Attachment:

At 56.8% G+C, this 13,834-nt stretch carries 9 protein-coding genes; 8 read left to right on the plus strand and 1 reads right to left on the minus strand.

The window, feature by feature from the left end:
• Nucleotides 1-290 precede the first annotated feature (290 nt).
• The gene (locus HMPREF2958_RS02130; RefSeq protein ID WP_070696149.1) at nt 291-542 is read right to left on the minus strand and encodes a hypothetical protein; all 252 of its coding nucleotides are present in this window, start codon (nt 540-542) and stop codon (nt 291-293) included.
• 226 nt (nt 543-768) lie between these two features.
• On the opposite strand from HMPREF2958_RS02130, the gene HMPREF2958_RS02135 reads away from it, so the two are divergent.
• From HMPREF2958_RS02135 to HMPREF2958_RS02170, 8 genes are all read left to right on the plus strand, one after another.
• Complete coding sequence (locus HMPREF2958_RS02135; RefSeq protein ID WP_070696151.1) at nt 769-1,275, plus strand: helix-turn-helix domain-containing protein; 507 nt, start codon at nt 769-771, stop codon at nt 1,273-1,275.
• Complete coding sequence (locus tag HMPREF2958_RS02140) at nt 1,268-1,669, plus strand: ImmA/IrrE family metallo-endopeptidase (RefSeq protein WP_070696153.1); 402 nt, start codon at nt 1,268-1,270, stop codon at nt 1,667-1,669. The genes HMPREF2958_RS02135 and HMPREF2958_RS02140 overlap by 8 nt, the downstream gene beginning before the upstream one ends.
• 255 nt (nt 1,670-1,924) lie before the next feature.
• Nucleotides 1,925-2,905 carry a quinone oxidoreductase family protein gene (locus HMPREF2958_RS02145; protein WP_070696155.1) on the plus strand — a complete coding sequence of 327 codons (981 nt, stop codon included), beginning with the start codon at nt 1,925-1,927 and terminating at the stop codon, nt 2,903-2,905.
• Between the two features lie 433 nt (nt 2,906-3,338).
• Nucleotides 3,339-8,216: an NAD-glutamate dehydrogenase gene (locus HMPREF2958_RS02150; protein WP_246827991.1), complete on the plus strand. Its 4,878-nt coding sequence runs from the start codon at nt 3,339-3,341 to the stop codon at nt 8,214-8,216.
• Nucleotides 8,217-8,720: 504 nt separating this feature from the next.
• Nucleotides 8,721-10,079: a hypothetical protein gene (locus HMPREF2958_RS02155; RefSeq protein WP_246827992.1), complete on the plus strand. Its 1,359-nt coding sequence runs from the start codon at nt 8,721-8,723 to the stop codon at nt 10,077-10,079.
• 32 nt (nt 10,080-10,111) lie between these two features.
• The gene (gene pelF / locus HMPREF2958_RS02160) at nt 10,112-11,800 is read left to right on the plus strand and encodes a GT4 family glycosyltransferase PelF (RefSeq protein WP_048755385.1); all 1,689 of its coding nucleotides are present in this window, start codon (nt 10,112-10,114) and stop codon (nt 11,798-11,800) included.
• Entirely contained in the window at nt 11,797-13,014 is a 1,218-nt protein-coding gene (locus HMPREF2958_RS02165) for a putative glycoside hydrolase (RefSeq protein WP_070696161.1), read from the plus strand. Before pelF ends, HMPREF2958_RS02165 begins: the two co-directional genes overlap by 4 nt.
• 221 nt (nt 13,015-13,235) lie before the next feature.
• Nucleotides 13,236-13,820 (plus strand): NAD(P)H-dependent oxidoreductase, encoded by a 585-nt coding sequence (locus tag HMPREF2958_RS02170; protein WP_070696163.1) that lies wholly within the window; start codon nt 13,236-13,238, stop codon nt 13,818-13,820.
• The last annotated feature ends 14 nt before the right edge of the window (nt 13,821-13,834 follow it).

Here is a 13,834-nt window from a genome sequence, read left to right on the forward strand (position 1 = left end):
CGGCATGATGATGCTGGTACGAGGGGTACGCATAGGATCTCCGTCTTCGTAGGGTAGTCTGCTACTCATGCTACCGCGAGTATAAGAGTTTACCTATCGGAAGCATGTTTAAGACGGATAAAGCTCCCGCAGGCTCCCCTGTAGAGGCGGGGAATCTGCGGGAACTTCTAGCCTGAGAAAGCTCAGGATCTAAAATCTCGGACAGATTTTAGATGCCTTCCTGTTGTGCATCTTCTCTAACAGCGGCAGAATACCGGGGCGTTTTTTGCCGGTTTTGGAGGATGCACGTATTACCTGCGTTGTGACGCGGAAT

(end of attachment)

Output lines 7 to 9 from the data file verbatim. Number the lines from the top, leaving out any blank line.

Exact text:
• From HMPREF2958_RS02135 to HMPREF2958_RS02170, 8 genes are all read left to right on the plus strand, one after another.
• Complete coding sequence (locus HMPREF2958_RS02135; RefSeq protein ID WP_070696151.1) at nt 769-1,275, plus strand: helix-turn-helix domain-containing protein; 507 nt, start codon at nt 769-771, stop codon at nt 1,273-1,275.
• Complete coding sequence (locus tag HMPREF2958_RS02140) at nt 1,268-1,669, plus strand: ImmA/IrrE family metallo-endopeptidase (RefSeq protein WP_070696153.1); 402 nt, start codon at nt 1,268-1,270, stop codon at nt 1,667-1,669. The genes HMPREF2958_RS02135 and HMPREF2958_RS02140 overlap by 8 nt, the downstream gene beginning before the upstream one ends.